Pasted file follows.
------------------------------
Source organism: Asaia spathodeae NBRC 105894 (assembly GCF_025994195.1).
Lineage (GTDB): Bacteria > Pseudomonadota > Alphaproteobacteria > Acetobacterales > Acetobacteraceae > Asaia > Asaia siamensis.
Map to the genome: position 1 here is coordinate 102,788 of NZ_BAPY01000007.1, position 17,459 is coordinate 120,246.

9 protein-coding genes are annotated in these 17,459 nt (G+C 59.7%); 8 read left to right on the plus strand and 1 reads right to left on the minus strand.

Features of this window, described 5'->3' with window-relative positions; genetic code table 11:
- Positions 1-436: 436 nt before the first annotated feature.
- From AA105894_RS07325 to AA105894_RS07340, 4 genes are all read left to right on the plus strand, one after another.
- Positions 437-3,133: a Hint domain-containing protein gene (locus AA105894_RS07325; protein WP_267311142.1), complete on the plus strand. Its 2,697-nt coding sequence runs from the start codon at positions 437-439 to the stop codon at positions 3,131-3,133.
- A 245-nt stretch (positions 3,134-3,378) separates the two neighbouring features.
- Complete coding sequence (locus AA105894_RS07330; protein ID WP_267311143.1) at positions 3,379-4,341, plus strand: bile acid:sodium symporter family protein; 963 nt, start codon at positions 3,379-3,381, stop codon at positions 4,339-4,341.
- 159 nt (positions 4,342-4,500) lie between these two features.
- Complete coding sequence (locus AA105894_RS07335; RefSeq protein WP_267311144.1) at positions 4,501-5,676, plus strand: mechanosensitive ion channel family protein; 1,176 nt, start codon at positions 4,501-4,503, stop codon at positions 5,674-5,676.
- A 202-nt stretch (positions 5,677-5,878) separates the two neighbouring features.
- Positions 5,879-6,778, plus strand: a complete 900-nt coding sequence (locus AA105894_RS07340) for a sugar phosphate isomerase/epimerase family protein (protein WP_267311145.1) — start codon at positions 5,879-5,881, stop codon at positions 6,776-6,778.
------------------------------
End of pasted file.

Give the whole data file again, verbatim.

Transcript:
Source organism: Asaia spathodeae NBRC 105894 (assembly GCF_025994195.1).
Lineage (GTDB): Bacteria > Pseudomonadota > Alphaproteobacteria > Acetobacterales > Acetobacteraceae > Asaia > Asaia siamensis.
Map to the genome: position 1 here is coordinate 102,788 of NZ_BAPY01000007.1, position 17,459 is coordinate 120,246.

9 protein-coding genes are annotated in these 17,459 nt (G+C 59.7%); 8 read left to right on the plus strand and 1 reads right to left on the minus strand.

Features of this window, described 5'->3' with window-relative positions; genetic code table 11:
- Positions 1-436: 436 nt before the first annotated feature.
- From AA105894_RS07325 to AA105894_RS07340, 4 genes are all read left to right on the plus strand, one after another.
- Positions 437-3,133: a Hint domain-containing protein gene (locus AA105894_RS07325; protein WP_267311142.1), complete on the plus strand. Its 2,697-nt coding sequence runs from the start codon at positions 437-439 to the stop codon at positions 3,131-3,133.
- A 245-nt stretch (positions 3,134-3,378) separates the two neighbouring features.
- Complete coding sequence (locus AA105894_RS07330; protein ID WP_267311143.1) at positions 3,379-4,341, plus strand: bile acid:sodium symporter family protein; 963 nt, start codon at positions 3,379-3,381, stop codon at positions 4,339-4,341.
- 159 nt (positions 4,342-4,500) lie between these two features.
- Complete coding sequence (locus AA105894_RS07335; RefSeq protein WP_267311144.1) at positions 4,501-5,676, plus strand: mechanosensitive ion channel family protein; 1,176 nt, start codon at positions 4,501-4,503, stop codon at positions 5,674-5,676.
- A 202-nt stretch (positions 5,677-5,878) separates the two neighbouring features.
- Positions 5,879-6,778, plus strand: a complete 900-nt coding sequence (locus AA105894_RS07340) for a sugar phosphate isomerase/epimerase family protein (protein WP_267311145.1) — start codon at positions 5,879-5,881, stop codon at positions 6,776-6,778.